Many of Murray Tinkelman's former students share similar memories of the teacher who would be instrumental in launching their careers. What they recall is his tremendous enthusiasm and boundless energy.
"I first met Murray when he came to my school in Great Neck, Long Island," says award-winning illustrator Peter DeSeve. "His slide presentation opened up the whole world of illustration. He was so passionate that his enthusiasm gave me the alibi I needed to pursue a career in the field." After graduation, DeSeve enrolled at Parsons School of Design, where Tinkelman was head of the Illustration Department. "Murray was the fiercest proponent of illustration I've ever met," DeSeve states. "He made it clear to me that I was in a noble profession."
Chris Spollen and Joe Ciardiello, now both successful illustrators, rode the ferry together from their homes on Staten Island to classes at the High School of Art and Design. "I would probably be in the fire department right now if it weren't for Murray coming to my high school, talking a mile a minute and telling me I could earn a living making pictures," laughs Spollen. "Murray's attitude was, 'if I can do it, you can do it,' and it was very infectious, very positive." After Tinkelman's lecture, both Spollen and Ciardiello decided to attend Parsons. "Murray was just inspiring to be around," Ciardiello remembers. "We learned not only from what he said but from the way he handled his own career, how he found projects that were of interest to him and how he promoted his ideas."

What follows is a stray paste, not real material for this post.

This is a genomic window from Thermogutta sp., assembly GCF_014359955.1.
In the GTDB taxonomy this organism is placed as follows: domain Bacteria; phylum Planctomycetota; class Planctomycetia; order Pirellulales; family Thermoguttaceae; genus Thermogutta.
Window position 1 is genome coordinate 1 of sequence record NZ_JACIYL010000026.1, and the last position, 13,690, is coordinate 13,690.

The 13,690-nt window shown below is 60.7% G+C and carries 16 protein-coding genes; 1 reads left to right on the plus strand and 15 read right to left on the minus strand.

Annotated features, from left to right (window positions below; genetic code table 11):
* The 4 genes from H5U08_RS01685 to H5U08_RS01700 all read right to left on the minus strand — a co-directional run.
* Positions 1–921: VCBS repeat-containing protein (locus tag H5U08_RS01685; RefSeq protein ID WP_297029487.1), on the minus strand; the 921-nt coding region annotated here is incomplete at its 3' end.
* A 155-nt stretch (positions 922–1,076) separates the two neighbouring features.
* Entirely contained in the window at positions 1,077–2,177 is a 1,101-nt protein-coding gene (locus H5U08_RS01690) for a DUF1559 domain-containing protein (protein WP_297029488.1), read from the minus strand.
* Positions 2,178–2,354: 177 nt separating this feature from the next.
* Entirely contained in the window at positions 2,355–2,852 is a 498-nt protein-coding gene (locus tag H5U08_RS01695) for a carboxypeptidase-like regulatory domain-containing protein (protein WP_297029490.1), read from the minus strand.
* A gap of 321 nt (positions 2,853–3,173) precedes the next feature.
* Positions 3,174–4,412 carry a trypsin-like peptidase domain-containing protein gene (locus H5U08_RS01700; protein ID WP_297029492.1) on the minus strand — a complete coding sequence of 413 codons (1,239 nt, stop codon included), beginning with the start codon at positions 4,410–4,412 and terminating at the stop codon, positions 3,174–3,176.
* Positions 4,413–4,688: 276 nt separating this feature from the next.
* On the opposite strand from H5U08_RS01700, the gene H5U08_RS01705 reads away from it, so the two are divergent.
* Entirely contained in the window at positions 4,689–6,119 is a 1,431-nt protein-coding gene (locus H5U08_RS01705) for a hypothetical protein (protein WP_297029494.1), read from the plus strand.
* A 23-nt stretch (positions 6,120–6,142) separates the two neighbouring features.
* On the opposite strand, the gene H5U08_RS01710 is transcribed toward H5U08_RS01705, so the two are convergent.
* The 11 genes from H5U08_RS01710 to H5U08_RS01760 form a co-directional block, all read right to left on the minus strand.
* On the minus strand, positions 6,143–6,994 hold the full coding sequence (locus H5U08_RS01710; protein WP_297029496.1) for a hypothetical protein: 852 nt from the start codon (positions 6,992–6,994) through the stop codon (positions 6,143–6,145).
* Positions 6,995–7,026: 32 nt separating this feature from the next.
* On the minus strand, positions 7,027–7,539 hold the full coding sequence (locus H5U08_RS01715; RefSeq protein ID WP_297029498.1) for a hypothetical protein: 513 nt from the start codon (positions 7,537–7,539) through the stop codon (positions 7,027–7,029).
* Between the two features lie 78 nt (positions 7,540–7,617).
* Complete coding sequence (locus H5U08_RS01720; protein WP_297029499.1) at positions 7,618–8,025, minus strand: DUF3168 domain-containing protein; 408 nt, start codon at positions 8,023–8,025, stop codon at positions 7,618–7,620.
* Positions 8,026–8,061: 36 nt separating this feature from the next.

Murray Tinkelman is still busy promoting his ideas and maintaining a high-profile career. His many professional honors include Gold and Silver medals from the Society of Illustrators. Prestigious clients, including the New York Times, The Ladies' Home Journal, American Heritage, and Boy's Life, have commissioned his work, and his illustrations have appeared on landmark series of book covers for Ballantine and Pocket Books. He has written and illustrated children's books, published articles on illustration, organized national shows, and been an active member of several professional organizations, all while maintaining his unmatched commitment to education.
Currently, Tinkelman is a Professor of Art and the Co-Director of the Independent Study Degree Program's Master of Arts in Illustration in the College of Visual and Performing Arts at Syracuse University. From a closet-sized office shared with colleague and former student Yvonne Buchanan, he runs an ambitious program and continues to guide and inspire students. "When I was in high school, I brought my artwork to one of those Portfolio Days, and Murray Tinkelman was there," says Jennifer Szeto, a Junior at Syracuse, whose illustration "A Parody" is included in the 1999 Scholarship Exhibition. "His attitude was just so contagiously enthusiastic and such a boost. He was instrumental in my decision to attend Syracuse and to pursue my dream of becoming an artist."